On 16 September, 20-year-old Yareni Rios-Gonzalez was hit by a freight train while she sat inside a Platteville Police Department patrol car in Colorado.
The unfathomable actions of Platteville Sergeant Pablo Vazquez, who parked the car on the tracks, and Fort Lupton Officer Jordan Steinke, who placed her inside the vehicle after she was arrested, cost Ms Rios-Gonzalez nine broken ribs, a broken arm, a fractured sternum and 12 days in a hospital bed.
Despite charges being brought against Mr Vazquez and Ms Steinke, the Weld County District Attorney’s Office has yet to drop felony menacing charges against Ms Rios-Gonzalez, who was detained after a road rage incident in which she allegedly threatened another motorist with a gun later found in her vehicle.
The arrest and the accident, Ms Rios-Gonzalez’s attorney Paul Wilkinson says, have caused the mother-of-one a great deal of physical and emotional pain. She’s also had to deal with the looming legal aftermath of a triggering incident in which, Mr Wilkinson claims, Ms Rios-Gonzalez was the victim and tried to defend herself.
“She’s recovering, but it will be a long road. She’s doing physical therapy, counselling, working with her surgeons,” Mr Wilkinson told The Independent on Tuesday. “There is a combination of what I assume is post-traumatic stress disorder and [ physical injuries.]”
Mr Wilkinson said he plans to sue the police departments but is awaiting a 90-day waiting period required to proceed with legal action against governmental agencies in the state of Colorado. He said that Ms Rios-Gonzalez will plead not guilty to her charges.
“He even gave an interview in which he admitted to being aggressive and following her,” Mr Wilkinson claimed about the other motorist involved in the road rage incident. “In fact, we’re not sure why he wasn’t charged.”
Ms Rios-Gonzalez’s mother, Maria Rodriguez, wrote in a GoFundMe created to help cover medical expenses that her daughter is still reeling from the injuries caused by the accident.
As her husband helps her to return to normalcy by assisting her in daily activities such as getting dressed, showering or even eating, he’s also had to take over the care of their two-year-old daughter, Ms Rodriguez said.
“Meanwhile my daughter and her family still have expenses to take care of. Unfortunately her husband has missed a lot of work ...Yareni won’t be able to work anytime soon and help support her husband like she used to,” Ms Rodriguez wrote.
Ms Rios-Gonzalez’s arrest and the crash are being investigated separately.
Mr Vazques was charged with reckless endangerment, obstructing a highway or other passageway, careless driving and parking where prohibited, the Weld County DA Office said on Monday, CBS reported. He was also placed on administrative leave while the Colorado Bureau of Investigation is examining the incident.
Ms Steinke faces charges of second-degree assault, criminal attempt to commit manslaughter and reckless endangerment.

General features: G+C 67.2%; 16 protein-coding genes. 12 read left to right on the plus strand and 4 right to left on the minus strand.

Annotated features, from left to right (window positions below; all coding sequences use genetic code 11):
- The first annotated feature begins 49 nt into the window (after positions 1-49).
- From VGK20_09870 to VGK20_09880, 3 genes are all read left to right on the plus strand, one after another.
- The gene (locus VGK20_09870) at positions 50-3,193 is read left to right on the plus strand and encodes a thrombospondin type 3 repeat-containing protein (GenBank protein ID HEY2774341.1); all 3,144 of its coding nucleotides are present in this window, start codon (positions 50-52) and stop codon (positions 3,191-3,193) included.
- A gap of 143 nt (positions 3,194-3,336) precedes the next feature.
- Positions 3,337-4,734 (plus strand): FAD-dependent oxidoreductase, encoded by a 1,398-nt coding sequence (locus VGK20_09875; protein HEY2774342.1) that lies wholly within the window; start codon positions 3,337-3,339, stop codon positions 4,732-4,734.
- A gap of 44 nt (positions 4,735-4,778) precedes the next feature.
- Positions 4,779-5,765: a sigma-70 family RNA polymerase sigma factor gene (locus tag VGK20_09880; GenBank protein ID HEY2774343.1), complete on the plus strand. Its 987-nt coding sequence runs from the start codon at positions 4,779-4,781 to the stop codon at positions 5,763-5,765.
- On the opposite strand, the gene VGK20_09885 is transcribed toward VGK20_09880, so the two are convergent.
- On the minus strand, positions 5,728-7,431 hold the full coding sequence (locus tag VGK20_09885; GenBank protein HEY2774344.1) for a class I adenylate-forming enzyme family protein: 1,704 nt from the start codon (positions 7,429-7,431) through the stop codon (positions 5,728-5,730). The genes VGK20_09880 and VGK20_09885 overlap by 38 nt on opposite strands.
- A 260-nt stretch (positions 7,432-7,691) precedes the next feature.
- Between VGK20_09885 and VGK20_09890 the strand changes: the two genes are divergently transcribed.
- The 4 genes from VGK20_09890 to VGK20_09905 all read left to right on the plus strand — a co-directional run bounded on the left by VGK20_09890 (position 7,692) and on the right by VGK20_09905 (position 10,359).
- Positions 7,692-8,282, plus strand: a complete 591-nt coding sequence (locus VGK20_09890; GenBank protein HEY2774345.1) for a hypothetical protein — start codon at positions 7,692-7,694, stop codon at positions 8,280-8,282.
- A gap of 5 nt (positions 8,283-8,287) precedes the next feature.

According to an investigative report by CBS Colorado, Mr Vazquez had been the subject of five internal investigations in the Federal Heights Police Department, where he was employed from 2014 to 2020. When he resigned from Federal Heights in March 2020, he was immediately hired by Platteville Police.
Documents show that Mr Vazquez was repeatedly reprimanded for his poor work performance and labelled a “significant risk of liability to the City of Federal Heights and the safety of the officers under his supervision,” per CBS.
Another filing states that an officer claimed Mr Vazquez “rarely knows where his officers are and what kind of call they are on...[and] .... has an extremely slow response time to calls or requests for cover.”
Bodycam footage from different law enforcement officers who responded to Ms Rios-Gonzalez’s show the moment they realised she had been struck by a train.
Ms Rios-Gonzalez was removed from her vehicle and placed in handcuffs before Ms Steinke moved her to the backseat of the cruiser that had previously been parked on the train tracks by Mr Vazquez.
The officers walked away to search her truck, leaving Ms Rios-Gonzalez alone in the police vehicle. After searching her vehicle for a few minutes, police heard a horn blow in the distance and realised that a train was headed their way.
Mr Vazquez and Ms Steinke can then be heard discussing whether Ms Rios-Gonzalez could have tossed her gun out of the window before Ms Steinke heard the train approaching and screamed: “Oh my God, oh my God!”
An officer can be seen running to the cruiser and stops to consider trying to move the car, but realises the train is coming in too fast for him to safely assist. A voice from another officer at the scene calls for him to “get back.”
Heart-stopping video from a car parked right in front of Mr Vazquez’s patrol car captured the moment the freight train struck the vehicle with Ms Rios-Gonzalez inside. The cruiser was hurled dozens of feet before the car slid off the track and stopped in a field.
Officers made frantic calls for medical assistance. Moments later, as Mr Vazquez explained what had occurred, he said that the “saving grace” had been that Ms Steinke had placed Ms Rios-Gonzalez in the side of the vehicle that was not directly impacted by the train.